If you’re able to sing the tune for which the title of this entry is referencing, then you must have had a grandma or aunt or mother like mine. One that tortured you with songs she would sing in the car, doing the dishes, or while shopping for bras at JC Penney!
To answer your burning question as to why I would bring up dogs, mothers or economically priced undergarments, it’s because today I’ve been pondering the transactional nature of acting and how it affects my approach to the business. Reminder here for any and all of you who may think otherwise: beyond the lights and camera and stages and dressing rooms, this is a multi-billion dollar business. I absolutely understand those of you that would rather live in denial of this fact, but your denial won’t change reality (trust me, I’ve tried many times to deny being 5’8” or deny having curly hair…). Accepting that something you love and feel compelled to do above anything else will mean, at some point in your career, negotiating for that thing is a must as an actor.
The past few years, I’ve arrived at a place, where there are enough credits on my resume and enough people aware of my work (and my work ethic) that I am able to have a quote for the roles I am offered. This is not always the case, because each job comes with it’s own set of unique offerings on top of a rapidly changing business model. But, even without a quote, I know that by paying attention to the current trends, knowing what is out there and the direction of the business, understanding that sometimes a relationship or a connection will trump a payday and most important of all: knowing my own worth, all add up to me having a very strong understanding of what is for sale in that window and what it costs.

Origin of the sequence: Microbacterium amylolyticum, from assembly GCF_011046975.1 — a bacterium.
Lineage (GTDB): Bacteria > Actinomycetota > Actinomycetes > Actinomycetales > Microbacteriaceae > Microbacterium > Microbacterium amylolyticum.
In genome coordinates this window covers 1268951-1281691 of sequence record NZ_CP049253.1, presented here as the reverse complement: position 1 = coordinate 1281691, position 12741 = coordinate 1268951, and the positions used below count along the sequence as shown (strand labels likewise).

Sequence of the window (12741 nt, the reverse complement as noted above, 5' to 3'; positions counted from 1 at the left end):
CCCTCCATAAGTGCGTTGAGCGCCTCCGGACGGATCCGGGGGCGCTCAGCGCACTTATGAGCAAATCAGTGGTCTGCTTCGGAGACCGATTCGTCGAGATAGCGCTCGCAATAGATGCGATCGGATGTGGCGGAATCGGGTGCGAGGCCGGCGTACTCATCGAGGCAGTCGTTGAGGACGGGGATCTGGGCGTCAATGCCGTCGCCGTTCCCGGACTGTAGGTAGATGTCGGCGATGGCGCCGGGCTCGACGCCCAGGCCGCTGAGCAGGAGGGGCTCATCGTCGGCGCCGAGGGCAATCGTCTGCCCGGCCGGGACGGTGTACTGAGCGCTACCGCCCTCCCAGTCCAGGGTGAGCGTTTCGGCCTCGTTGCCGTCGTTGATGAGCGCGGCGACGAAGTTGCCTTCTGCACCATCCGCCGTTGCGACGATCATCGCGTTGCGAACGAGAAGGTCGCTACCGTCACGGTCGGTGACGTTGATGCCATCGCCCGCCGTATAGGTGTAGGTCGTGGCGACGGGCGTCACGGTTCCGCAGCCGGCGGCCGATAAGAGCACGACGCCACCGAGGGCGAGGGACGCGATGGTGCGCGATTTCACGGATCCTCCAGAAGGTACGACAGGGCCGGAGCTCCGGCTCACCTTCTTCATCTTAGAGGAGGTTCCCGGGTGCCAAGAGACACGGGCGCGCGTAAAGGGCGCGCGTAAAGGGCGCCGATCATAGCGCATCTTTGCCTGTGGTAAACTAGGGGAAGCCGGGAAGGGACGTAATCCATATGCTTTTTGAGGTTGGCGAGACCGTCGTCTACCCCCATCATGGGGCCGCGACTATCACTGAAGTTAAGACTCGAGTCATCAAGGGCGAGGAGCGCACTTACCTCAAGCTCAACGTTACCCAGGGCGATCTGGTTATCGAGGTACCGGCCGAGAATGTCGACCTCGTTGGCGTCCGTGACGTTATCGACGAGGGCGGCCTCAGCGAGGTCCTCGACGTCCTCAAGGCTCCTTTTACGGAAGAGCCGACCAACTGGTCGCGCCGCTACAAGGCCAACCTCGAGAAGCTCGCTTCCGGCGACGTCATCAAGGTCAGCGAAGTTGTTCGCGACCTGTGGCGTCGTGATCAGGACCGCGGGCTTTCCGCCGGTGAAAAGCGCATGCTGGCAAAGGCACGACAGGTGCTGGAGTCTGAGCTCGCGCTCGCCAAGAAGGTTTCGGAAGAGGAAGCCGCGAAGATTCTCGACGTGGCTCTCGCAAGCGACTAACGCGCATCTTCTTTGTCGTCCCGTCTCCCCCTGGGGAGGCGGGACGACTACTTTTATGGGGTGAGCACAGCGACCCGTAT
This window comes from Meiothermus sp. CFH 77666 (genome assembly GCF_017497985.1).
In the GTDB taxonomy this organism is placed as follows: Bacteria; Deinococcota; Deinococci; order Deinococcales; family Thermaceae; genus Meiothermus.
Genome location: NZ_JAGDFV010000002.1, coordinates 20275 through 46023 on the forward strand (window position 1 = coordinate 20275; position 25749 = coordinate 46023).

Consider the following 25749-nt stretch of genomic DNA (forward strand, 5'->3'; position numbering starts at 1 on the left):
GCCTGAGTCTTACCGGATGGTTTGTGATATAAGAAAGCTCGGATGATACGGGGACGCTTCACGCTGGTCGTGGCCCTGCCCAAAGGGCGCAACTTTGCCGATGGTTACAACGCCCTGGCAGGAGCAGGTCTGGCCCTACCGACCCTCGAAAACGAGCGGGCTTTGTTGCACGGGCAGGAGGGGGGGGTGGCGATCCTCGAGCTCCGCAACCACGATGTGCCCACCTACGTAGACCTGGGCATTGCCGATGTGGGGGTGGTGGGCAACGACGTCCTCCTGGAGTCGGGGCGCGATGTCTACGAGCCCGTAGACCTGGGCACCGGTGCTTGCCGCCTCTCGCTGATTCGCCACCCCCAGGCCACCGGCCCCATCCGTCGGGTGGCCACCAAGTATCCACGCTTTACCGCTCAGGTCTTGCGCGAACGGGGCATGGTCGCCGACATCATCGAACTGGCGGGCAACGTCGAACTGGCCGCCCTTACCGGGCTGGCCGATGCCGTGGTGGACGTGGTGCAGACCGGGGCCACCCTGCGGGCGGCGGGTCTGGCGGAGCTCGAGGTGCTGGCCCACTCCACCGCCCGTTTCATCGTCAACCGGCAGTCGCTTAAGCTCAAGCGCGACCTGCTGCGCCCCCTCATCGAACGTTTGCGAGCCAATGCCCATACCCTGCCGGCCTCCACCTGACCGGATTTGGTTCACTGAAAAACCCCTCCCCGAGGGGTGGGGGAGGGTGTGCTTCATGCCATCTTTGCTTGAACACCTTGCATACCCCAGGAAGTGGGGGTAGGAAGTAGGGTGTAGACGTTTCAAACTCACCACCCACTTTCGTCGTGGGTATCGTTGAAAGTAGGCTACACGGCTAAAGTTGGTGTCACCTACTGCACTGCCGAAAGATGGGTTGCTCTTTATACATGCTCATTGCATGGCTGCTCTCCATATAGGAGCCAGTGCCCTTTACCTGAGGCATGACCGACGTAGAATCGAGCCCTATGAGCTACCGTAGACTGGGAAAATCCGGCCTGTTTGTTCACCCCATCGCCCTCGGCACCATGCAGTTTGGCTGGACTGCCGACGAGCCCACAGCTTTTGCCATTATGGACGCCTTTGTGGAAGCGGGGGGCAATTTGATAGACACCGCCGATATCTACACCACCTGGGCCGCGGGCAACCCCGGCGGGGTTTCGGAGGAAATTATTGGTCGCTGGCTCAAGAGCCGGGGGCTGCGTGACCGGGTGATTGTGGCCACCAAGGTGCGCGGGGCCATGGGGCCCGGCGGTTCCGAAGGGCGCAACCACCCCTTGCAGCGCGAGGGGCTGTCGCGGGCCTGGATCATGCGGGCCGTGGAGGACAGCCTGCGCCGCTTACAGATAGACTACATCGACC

Do you know what you’re worth? Are you letting someone else determine that for you? I truly hope not. My hope is that you not only know your worth, but you make sure everyone around you knows it too.